The pockets are also useful when I’m out sightseeing and don’t feel like carrying around a daypack. There’s even one pocket for a small camera and another that will hold a notebook. My only complaint, raised in my Storm Logic review, is that the smartphone pocket is too small, especially with headphones plugged in. ExOfficio says they’re making that pocket larger in next year’s versions. (So if you have a Galaxy, hold on a bit.) You still get an outside zippered chest pocket and two zippered side pockets to put your hands in.
I like the styling of this ExOfficio rain jacket because it doesn’t really look like anything else. From the fabric texture to the flap covering the zipper, it’s got a more upscale, urban look than a typical technical shell that will keep you dry. Just keep in mind it’s sized for Americans with some extra girth to cover, so if you’re slim you’ll have lots of extra space. Of course that means you can put on a sweater or a thick base layer without it getting tight.
The price on the men’s Deluvian Trench is a selling point as well. It lists for $188, but as I write this it’s $145 on the ExOfficio site. You can also check prices online at Moosejaw and Backcountry.
The three colors are more NYC than LA: muted coffee, seaweed, and a “black” that’s really gray. This is one to wear to look sophisticated in your urban travels, not like you’re on an expedition climbing Mount Hood.
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We do love Mountain Khakis clothing around here! If you’re sitting on some holiday gift cards or cash, treat yourself to a Mountain Khakis Old Faithful sweater. As Cousin Eddie of National Lampoon Christmas Vacation would say, ‘It’s the gift that keeps on giving year round.’ At very least, most of the year. While thick and plush, it’s breathable enough to wear as a single layer in winter, and as a jacket in fall or spring.
I love sweaters, but sometimes I feel claustrophobic when pulling them over my head; the Old Faithful is a top to bottom zip-up, which allows for versatility. I’ve paired mine with a tee or camisole only when going in and out of doors, or with a long-sleeved thermal when headed outdoors for significant time periods. It can be layered under a shell, or dressed up with a scarf while in a restaurant. The Old Faithful can replace multiple outerwear options while traveling (hello, carry-on space!) and is the perfect winter airplane travel companion.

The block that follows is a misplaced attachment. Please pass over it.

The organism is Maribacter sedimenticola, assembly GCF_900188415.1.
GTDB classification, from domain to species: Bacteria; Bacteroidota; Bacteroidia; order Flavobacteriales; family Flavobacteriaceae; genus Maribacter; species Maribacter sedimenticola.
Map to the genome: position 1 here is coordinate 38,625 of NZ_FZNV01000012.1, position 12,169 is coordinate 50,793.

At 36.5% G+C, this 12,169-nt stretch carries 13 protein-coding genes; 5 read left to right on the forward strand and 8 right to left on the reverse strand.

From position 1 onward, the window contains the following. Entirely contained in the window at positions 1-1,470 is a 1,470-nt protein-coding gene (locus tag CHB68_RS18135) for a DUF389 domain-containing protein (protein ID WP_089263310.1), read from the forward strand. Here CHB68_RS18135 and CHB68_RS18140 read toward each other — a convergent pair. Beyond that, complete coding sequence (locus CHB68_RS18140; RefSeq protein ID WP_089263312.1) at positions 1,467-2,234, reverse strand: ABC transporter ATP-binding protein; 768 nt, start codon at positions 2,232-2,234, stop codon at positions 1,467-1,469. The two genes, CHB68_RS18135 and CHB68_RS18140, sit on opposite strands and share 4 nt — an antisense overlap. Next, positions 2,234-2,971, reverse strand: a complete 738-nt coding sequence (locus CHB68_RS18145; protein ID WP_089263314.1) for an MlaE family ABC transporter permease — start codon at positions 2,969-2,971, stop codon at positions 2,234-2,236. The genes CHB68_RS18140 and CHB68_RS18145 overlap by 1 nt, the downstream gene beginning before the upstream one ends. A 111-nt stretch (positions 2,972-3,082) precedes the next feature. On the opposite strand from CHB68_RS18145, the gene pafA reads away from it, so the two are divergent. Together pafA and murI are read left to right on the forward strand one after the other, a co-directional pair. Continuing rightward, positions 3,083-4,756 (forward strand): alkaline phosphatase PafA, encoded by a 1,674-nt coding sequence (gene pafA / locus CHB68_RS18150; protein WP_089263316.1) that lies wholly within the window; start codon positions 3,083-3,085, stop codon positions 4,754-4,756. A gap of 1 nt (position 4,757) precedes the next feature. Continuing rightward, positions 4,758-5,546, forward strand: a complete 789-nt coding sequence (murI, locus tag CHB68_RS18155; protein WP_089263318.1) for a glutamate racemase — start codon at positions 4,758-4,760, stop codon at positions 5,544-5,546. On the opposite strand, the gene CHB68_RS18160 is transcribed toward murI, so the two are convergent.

The details: the Old Faithful is comprised of breathable brushed poly (no pilling), with a heathered look. The women’s version comes with princess seams for a tailored fit, and you get interior stash pockets as well as outer pockets. The cuffs at the wrists have snap closures for a more jacket-like feel. The men’s version is nearly identical, with the addition of upper chest pockets and a roomier fit.
The women’s comes in three colors (turf, high tide, and oatmeal) in XS-XL for $119, and the men’s comes in engine red, oatmeal, bison, charcoal, and navy in S-XXL for the same price. Pick one up on Amazon instead for as little as $68 in women’s (with only high tide color available…no worries, it’s gorgeous) or $61 in men’s.
It takes all kinds of luggage to please a variety of travelers. For me, business travel necessitates functionality and flexibility in what and how I pack. The Kelty Ascender Trunk Luggage System seemed like a good idea worth trying especially when I have long two or three week trips to varying climates.
Now, I will be the first to tell you that I do not carry backpacks on business trips so the option to wear this on my back was never one that I considered. But, it was nice to know that if I ever revert to the days of university student backpacker that I have the correct gear to get around. The shoulder straps can be tucked away easily converting the bag from professional to backpack in an instant.
What I found most useful about this bag is that it fits with a chassis that allows the bag to roll like a traditional suitcase. It is a modular system allowing you to add to the trunk if needed with additional pieces, but also giving you the capability to travel only with the Ascender Trunk for shorter trips.
In the bag, there are dividers to keep things separated and a hidden bag for wet or dirty items. I hate the musty smell that can come from carrying dirty laundry or wet clothing around for days so this feature is especially helpful.
The top and sides of the bag have durable padding keeping the contents safe, which is something that I was initially concerned about since I tend to prefer a hard-shell bag when traveling. Another benefit of a soft-shell bag is that it can expand easily if I over pack. Having that extra “give” is a plus on long trips.
With internal pockets, it is easy to keep things organized, and the outer zip pocket was convenient for storing items that I may need in a hurry such as a boarding pass or keys. Initially, I was worried that the bag would attract attention of nosy gate agents thinking it is too big to fit in an overhead, but when carrying the trunk alone, I rarely had a problem. Expanding it in size, however, shifts it from being a carry-on bag to a larger bag, which is a nice option if checking a bag.
The Ascender Trunk sells for $199.95 at Kelty’s website, but does not come with the chassis. For the complete system including the chassis and waterproof duffel bag, which can be easily zipped on to the trunk, the retail price jumps to $349.95, but provides excellent versatility. It is also available on Amazon,eBags, and Zappos.
I added the chassis to my bag since I prefer not to wear my luggage, and I was surprised at how easy it rolled due to the rather large wheels. Bags with small wheels can be tough to drag on carpeting or bumpy streets. This bag is designed for adventure travelers, but I found it to be quite useful for my business trips as well.